For those investors arguing that the traditional newspaper industry has no future on Wall Street in the digital age, February reports provided more ammunition.
Major newspaper publishers reported sharp revenue declines across the board for the month. Classified ads, the industry's cash cow, took a beating as economic conditions worsened where newspapers are particularly vulnerable.
"We really have a perfect storm developing in the classified categories," says Edward Atorino, analyst with Benchmark & Co. "The real estate bubble is collapsing and it's driving down real estate ads more than expected, which is also affecting jobs and help-wanted ads in areas that were once growth markets, like Florida and California. The U.S. auto industry is also in free fall, so there are severe conditions driving down classifieds."
Atorino believes the overall tough market conditions will extend well into the year. "Earnings numbers for 2007 are under a cloud," he says.
New York Times
reported that February revenue declined 3.6% from a year earlier.
The company, which publishes its namesake newspaper as well as
The Boston Globe
and a number of other dailies, said its overall ad sales from continuing operations dropped 6% for the month to $158.6 million. Its classified ad revenue was down 15% to $40.9 million.
New York Times said retail advertising decreased as softness in mass market and home furnishing store ads was partly offset by gains in fine arts and department store advertising.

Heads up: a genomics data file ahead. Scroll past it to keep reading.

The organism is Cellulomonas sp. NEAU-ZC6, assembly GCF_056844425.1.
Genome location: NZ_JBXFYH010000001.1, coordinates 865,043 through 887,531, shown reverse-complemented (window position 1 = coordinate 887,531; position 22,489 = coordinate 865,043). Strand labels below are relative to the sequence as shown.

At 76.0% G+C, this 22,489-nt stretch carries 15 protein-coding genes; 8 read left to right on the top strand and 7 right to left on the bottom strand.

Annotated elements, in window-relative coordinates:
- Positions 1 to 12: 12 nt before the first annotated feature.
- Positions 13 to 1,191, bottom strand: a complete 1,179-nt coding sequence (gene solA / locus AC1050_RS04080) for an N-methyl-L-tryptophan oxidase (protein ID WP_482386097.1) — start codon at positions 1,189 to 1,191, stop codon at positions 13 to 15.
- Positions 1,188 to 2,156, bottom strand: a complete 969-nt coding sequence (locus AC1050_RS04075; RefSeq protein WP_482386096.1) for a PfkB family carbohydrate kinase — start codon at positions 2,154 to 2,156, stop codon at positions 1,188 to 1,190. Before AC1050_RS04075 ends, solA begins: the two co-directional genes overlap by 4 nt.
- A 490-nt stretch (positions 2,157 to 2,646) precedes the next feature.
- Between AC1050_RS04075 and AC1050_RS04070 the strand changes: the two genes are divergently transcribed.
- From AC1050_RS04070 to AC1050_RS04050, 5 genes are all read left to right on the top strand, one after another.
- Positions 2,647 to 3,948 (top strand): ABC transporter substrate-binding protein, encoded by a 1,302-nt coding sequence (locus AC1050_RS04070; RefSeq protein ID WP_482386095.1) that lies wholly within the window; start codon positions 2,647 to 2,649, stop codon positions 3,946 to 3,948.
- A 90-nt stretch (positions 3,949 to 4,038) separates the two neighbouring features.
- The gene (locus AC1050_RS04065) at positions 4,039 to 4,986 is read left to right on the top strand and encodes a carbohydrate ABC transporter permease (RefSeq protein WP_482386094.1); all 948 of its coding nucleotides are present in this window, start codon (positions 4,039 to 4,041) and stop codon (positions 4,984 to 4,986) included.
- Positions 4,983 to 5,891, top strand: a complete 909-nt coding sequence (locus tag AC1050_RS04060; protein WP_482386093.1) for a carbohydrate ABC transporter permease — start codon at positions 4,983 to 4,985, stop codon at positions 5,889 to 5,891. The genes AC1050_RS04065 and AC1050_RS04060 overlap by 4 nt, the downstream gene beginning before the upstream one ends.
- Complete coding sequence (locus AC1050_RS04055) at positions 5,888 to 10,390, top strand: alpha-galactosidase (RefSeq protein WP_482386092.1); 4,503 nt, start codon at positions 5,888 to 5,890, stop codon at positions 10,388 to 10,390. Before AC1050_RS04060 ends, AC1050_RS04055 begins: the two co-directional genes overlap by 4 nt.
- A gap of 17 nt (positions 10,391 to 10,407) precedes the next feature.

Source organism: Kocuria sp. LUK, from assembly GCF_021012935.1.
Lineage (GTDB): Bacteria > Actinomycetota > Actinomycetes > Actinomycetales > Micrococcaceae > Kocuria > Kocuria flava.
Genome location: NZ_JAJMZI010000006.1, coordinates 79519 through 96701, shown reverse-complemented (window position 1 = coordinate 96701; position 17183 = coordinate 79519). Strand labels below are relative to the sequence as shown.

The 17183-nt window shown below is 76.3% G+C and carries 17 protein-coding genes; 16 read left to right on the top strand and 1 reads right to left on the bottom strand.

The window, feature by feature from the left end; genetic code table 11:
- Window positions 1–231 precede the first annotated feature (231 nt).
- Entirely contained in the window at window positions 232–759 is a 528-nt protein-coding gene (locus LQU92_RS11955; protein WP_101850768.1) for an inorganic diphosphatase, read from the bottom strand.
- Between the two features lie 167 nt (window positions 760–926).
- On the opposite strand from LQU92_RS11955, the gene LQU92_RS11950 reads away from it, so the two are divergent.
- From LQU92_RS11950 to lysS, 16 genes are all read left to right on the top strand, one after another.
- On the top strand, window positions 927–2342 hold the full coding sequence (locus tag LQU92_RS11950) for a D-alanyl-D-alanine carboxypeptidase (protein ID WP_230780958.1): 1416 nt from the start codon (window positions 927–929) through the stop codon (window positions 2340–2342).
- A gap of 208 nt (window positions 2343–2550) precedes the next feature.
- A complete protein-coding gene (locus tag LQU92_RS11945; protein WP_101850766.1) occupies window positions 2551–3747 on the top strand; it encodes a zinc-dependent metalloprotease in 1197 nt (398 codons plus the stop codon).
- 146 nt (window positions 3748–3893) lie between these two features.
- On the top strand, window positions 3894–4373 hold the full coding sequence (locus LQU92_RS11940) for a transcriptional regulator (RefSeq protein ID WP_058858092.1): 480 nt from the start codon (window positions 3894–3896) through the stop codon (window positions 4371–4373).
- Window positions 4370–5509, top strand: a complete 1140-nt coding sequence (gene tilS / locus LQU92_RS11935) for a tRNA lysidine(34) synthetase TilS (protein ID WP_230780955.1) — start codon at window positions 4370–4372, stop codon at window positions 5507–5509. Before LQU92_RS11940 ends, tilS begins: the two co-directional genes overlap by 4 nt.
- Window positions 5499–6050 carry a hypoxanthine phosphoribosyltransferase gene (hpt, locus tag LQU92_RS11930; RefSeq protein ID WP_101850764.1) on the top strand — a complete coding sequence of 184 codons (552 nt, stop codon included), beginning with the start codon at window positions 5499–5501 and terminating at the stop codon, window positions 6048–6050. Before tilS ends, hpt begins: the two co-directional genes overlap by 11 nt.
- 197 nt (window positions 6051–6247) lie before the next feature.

Declines at New York Times continued to weigh most heavily in Boston, where former
CEO Jack Welch last year expressed interest in acquiring the
. The company so far has rebuffed overtures for the property.
Shares of New York Times recently were down 61 cents, or 2.6%, to $23.20.
Reports from other major publishers echoed the Gray Lady.
( TRB), which owns properties like the
Los Angeles Times
, on Wednesday reported a 3.4% revenue decline for the month.
Tribune has been exploring a company sale, which has attracted interest from Hollywood music mogul David Geffen, supermarket magnate Ron Burkle and Chicago real estate investor Sam Zell.
February revenue declined 5.1%, while
, publisher of
, logged a 3.8% drop.
on Wednesday forecast a first-quarter loss after a weak February; Wall Street had predicted a profit of 20 cents a share for the quarter.
The company's February revenue, excluding four NBC television stations acquired last year, was down 2.9%. Shares were sliding $1.38, or 3.4%, to $38.96.
The industry continues to see growth in online revenue, but that category remains a minor factor in its overall results.
Media executives have cautioned investors that the pain will continue for the first half of 2007, but they're hoping for a reversal in the cyclical factors that are weighing on the industry in the back half of the year.
"Last year, real estate and help-wanted ads were very strong, with double-digit increases," says Atorino. "Now, those are going the other way, so I don't think this is any kind of a tipping point for this industry. It's just a very severe cyclical downturn. Comparisons become easier in the second half, and things should start to stabilize."